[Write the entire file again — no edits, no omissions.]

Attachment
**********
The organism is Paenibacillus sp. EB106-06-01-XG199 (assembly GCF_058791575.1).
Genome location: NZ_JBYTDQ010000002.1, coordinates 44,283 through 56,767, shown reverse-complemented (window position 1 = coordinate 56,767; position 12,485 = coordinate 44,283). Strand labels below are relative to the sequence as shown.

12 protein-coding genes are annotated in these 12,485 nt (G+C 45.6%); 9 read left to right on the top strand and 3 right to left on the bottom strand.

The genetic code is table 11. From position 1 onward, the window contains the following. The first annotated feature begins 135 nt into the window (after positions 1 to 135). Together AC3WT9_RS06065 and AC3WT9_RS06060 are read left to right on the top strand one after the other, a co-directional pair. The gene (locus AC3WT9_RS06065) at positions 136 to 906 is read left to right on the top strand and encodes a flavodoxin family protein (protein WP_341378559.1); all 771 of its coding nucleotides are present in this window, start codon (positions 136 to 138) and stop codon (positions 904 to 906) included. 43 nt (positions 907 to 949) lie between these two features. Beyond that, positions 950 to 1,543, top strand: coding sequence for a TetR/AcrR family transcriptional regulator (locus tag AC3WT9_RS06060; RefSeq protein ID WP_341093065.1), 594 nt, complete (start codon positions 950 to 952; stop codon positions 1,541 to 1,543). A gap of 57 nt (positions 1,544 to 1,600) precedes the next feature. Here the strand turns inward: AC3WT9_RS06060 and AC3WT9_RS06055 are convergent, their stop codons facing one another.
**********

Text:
The organism is Paenibacillus sp. EB106-06-01-XG199 (assembly GCF_058791575.1).
Genome location: NZ_JBYTDQ010000002.1, coordinates 44,283 through 56,767, shown reverse-complemented (window position 1 = coordinate 56,767; position 12,485 = coordinate 44,283). Strand labels below are relative to the sequence as shown.

12 protein-coding genes are annotated in these 12,485 nt (G+C 45.6%); 9 read left to right on the top strand and 3 right to left on the bottom strand.

The genetic code is table 11. From position 1 onward, the window contains the following. The first annotated feature begins 135 nt into the window (after positions 1 to 135). Together AC3WT9_RS06065 and AC3WT9_RS06060 are read left to right on the top strand one after the other, a co-directional pair. The gene (locus AC3WT9_RS06065) at positions 136 to 906 is read left to right on the top strand and encodes a flavodoxin family protein (protein WP_341378559.1); all 771 of its coding nucleotides are present in this window, start codon (positions 136 to 138) and stop codon (positions 904 to 906) included. 43 nt (positions 907 to 949) lie between these two features. Beyond that, positions 950 to 1,543, top strand: coding sequence for a TetR/AcrR family transcriptional regulator (locus tag AC3WT9_RS06060; RefSeq protein ID WP_341093065.1), 594 nt, complete (start codon positions 950 to 952; stop codon positions 1,541 to 1,543). A gap of 57 nt (positions 1,544 to 1,600) precedes the next feature. Here the strand turns inward: AC3WT9_RS06060 and AC3WT9_RS06055 are convergent, their stop codons facing one another.